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NSERC Quarterly Financial Report 3rd Quarter, December 2016

Natural Sciences and Engineering Research Council of Canada Quarterly Financial Report for the Quarter Ended December 31, 2016

Statement outlining results, risks and significant changes in operations, personnel and programs

Introduction

This Quarterly Financial Report (QFR) has been prepared by management as required by section 65.1 of the This link will take you to another Web site Financial Administration Act (FAA), and in the form and manner prescribed by the Treasury Board. It should be read in conjunction with the This link will take you to another Web site Main Estimates and This link will take you to another Web site Supplementary Estimates for 2016-17. This report has not been subject to an external audit or review.

Authority, mandate and programs

The Natural Sciences and Engineering Research Council of Canada (NSERC) was established in 1978 by the Natural Sciences and Engineering Research Council Act, and is a departmental corporation named in Schedule II of the FAA. NSERC’s purpose is to help make Canada a country of discoverers and innovators for the benefit of all Canadians, by supporting postsecondary students and postdoctoral fellows in their advanced studies, promoting discovery by funding the research programs of academic researchers, and stimulating partnerships between academia and industry.

Further information on the NSERC mandate and program activities can be found in This link will take you to another Web site Part II of the Main Estimates.

Basis of presentation

This quarterly report has been prepared by management using an expenditure basis of accounting. The accompanying Statement of Authorities includes NSERC’s spending authorities granted by Parliament and those used by the agency, consistent with the Main Estimates and Supplementary Estimates for the fiscal year 2016-17. This quarterly report has been prepared using a special-purpose financial reporting framework designed to meet financial information needs with respect to the use of spending authorities.

The authority of Parliament is required before monies can be spent by the Government. Approvals are given in the form of annually approved limits through appropriation acts or through legislation in the form of statutory spending authorities for specific purposes.

NSERC uses the full accrual method of accounting to prepare and present its annual financial statements that are part of the departmental performance reporting process. However, the spending authorities voted by Parliament remain on an expenditure basis.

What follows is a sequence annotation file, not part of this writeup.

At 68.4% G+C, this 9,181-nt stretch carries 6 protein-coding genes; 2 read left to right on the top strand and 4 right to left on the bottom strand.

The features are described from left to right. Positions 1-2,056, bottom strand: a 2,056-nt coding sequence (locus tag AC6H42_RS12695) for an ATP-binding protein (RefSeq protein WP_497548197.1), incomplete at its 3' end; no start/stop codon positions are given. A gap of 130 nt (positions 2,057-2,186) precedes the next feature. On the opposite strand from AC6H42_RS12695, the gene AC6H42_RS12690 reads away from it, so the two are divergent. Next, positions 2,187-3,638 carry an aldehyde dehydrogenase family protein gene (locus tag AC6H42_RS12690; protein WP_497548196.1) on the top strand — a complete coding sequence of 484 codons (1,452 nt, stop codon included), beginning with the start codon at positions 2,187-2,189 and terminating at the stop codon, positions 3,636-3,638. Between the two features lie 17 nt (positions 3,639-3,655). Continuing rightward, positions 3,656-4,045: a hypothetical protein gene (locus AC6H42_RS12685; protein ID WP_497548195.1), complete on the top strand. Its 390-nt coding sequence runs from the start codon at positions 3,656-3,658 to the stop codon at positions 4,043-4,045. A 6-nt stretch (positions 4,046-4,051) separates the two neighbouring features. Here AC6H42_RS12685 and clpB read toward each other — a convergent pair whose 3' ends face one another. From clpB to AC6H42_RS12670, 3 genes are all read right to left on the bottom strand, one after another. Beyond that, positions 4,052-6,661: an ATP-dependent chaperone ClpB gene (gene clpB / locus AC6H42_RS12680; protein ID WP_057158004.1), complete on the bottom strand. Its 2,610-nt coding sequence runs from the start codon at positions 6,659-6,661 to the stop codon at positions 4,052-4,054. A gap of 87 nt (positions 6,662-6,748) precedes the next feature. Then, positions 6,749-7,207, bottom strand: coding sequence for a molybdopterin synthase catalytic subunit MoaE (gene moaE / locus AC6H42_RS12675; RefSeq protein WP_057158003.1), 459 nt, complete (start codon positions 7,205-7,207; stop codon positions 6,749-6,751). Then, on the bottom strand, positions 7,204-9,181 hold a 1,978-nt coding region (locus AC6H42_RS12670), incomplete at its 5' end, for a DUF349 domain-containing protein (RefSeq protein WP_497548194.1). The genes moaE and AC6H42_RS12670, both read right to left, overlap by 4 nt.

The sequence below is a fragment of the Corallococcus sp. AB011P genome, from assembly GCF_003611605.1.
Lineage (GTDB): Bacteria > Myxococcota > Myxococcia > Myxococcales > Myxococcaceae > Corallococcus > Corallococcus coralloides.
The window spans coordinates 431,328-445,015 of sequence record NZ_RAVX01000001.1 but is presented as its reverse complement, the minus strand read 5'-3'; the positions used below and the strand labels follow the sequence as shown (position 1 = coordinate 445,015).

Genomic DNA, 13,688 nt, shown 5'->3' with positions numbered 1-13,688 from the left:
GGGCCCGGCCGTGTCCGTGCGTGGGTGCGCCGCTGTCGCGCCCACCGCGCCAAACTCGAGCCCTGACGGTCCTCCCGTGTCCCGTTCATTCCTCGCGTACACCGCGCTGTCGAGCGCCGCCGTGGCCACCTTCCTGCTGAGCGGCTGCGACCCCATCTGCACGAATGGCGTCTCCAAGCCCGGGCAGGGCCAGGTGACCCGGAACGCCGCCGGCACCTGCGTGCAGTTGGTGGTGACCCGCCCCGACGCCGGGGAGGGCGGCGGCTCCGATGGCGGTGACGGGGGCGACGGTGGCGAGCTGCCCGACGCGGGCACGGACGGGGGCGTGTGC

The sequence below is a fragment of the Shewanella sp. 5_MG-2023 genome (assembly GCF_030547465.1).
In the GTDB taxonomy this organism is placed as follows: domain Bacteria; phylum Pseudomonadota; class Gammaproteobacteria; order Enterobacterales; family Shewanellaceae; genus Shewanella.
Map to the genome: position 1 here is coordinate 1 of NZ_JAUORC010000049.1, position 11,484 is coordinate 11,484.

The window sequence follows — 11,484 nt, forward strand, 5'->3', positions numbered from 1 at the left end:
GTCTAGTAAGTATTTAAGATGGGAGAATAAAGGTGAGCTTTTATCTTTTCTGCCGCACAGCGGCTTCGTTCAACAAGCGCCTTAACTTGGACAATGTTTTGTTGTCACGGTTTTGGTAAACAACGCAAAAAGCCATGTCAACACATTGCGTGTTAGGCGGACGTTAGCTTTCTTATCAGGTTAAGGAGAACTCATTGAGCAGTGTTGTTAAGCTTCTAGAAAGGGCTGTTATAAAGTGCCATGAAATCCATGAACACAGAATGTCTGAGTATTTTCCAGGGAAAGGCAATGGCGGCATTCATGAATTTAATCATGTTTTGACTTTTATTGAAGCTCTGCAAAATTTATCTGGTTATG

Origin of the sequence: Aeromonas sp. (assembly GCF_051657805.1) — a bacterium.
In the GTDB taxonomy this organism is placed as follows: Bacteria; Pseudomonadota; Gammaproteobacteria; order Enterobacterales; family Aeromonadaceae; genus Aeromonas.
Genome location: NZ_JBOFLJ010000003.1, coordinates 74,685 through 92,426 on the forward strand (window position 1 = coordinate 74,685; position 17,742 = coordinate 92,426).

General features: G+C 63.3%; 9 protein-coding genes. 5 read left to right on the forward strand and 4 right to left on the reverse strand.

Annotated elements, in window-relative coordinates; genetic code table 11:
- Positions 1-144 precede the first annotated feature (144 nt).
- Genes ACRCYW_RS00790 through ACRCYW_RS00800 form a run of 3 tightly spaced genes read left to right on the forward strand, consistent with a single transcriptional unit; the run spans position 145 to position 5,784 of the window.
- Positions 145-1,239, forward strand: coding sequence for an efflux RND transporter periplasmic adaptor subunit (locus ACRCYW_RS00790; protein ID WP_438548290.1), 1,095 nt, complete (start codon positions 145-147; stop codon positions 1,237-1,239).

Highlights of fiscal quarter and fiscal year-to-date results

This QFR reflects the results of the current fiscal period in relation to the 2016-17 Main Estimates, the Supplementary Estimates (A) and (B) (SEA and SEB) and the operating carry forward.

Sections 2.1 and 2.2 below highlight the significant items that contributed to the net increase in resources available from fiscal 2015-16 to fiscal 2016-17 and the actual expenditures as at December 31, 2016, and December 31, 2015.

The following graph provides a comparison of budgetary authorities available for the full fiscal year and budgetary expenditures for the first three quarters of fiscal year 2016-17, and fiscal year 2015-16.

Comparison of budgetary authorities and Year-to-Date expenditures (thousands of dollars)













Comparison of budgetary authorities and Year-to-Date expenditures (thousands of dollars)


Significant changes to budgetary authorities

As of December 31, 2016, NSERC’s total available authorities for 2016-17 amounted to $1,196.0 million. This represents an overall increase of $107.4 million (9.9%) from the comparative period of the previous year, of which $104.6 million relates to an increase in NSERC’s grant and scholarship programs (Vote 5) and $2.8 million to an increase in net operating expenditures (Vote 1). The net changes between the current and previous fiscal year include:

  • an increase of $67.3 million for the Canada First Research Excellence Fund, a tri-agency initiative that helps institutions excel globally in research areas that create long-term economic advantages for Canada (Budget 2014);
  • an increase of $29.9 million to fund discovery research (Budget 2016);
  • an increase of $10.3 million to support collaborations between companies and researchers from universities and colleges under the new consolidated suite of similar business innovation programs (Budget 2015);
  • an increase of $6.0 million for the Centres of Excellence for Commercialization and Research program, a tri-agency initiative to create a more effective and efficient way to identify commercialization opportunities;
  • an increase of $4.6 million for the College and Community Innovation Program, directed to industry-driven applied research initiatives at Canada’s polytechnics and colleges (Budget 2015);
  • a decrease of $9.7 million due to a transfer to the Department of Innovation, Science and Economic Development to contribute to Mitacs Inc. to support industrial research and development internships ($7.0 million), and the Let’s Talk Science program ($2.7 million); and
  • a decrease of $1.0 million in various transfers to other government agencies to support programs such as the Centre for Molecular and Materials Science and the Business-Led Networks of Centres of Excellence.

Significant changes to authorities used

Year-to-date spending

The following table provides a comparison of cumulative spending by vote for the current and previous fiscal years.

Year-to-date spending
(millions of dollars)
2016-17 2015-16

Variance

Vote 1 - Operating Expenditures
Personnel 28.5 27.7 0.8
Non-personnel 5.5 5.2 0.3
Vote 5 - Grant and Scholarship 850.8 847.3 3.5
Total Budgetary Expenditures 884.8 880.2 4.6

 

Total budgetary expenditures amounted to $884.8 million at the end of the third quarter of fiscal 2016-17, compared to $880.2 million reported in the same period in the previous fiscal year. The total authorities used at the end of the third quarter represent 74% of total available authorities.